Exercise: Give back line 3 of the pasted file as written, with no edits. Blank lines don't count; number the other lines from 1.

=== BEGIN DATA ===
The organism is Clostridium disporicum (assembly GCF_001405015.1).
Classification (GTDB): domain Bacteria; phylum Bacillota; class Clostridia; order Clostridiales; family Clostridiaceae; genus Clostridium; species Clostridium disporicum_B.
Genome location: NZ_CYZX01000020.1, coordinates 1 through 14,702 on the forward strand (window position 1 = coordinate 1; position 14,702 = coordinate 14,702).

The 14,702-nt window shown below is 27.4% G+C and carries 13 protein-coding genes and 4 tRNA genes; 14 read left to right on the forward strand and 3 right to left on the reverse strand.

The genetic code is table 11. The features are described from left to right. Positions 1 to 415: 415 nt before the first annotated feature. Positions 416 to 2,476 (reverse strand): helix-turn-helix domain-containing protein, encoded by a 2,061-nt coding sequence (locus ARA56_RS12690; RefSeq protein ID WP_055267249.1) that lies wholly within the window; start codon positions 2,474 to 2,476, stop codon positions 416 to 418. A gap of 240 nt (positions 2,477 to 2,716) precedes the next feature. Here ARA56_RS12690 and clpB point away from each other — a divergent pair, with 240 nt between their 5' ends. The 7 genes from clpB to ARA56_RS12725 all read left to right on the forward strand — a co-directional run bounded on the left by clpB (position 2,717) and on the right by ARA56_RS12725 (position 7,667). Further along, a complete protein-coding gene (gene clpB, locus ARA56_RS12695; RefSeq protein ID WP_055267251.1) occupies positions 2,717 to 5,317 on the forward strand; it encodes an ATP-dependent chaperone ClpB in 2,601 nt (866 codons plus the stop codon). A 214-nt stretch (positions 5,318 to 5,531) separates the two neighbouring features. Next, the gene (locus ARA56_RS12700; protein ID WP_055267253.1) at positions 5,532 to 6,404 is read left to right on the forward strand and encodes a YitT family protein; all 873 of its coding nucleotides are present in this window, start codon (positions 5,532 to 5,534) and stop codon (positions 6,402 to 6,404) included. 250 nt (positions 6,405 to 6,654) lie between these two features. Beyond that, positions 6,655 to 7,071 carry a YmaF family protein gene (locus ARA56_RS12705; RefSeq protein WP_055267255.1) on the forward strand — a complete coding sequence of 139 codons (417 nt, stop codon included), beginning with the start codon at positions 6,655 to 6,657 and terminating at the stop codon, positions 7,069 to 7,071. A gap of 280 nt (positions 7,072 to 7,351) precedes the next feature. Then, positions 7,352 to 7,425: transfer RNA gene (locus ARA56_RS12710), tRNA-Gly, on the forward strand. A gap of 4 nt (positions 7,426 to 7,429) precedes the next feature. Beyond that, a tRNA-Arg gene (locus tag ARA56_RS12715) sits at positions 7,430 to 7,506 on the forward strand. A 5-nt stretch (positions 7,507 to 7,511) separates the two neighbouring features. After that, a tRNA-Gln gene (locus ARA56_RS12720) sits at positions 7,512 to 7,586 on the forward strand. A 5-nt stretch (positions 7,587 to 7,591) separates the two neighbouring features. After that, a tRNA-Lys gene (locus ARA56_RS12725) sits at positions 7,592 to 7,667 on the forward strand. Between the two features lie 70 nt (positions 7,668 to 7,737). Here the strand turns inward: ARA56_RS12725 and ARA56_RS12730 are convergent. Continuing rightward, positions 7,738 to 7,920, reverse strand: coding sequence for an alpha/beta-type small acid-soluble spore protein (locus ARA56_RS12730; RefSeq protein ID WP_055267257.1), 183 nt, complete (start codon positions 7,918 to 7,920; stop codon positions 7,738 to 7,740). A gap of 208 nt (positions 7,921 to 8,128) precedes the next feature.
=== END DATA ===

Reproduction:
Genome location: NZ_CYZX01000020.1, coordinates 1 through 14,702 on the forward strand (window position 1 = coordinate 1; position 14,702 = coordinate 14,702).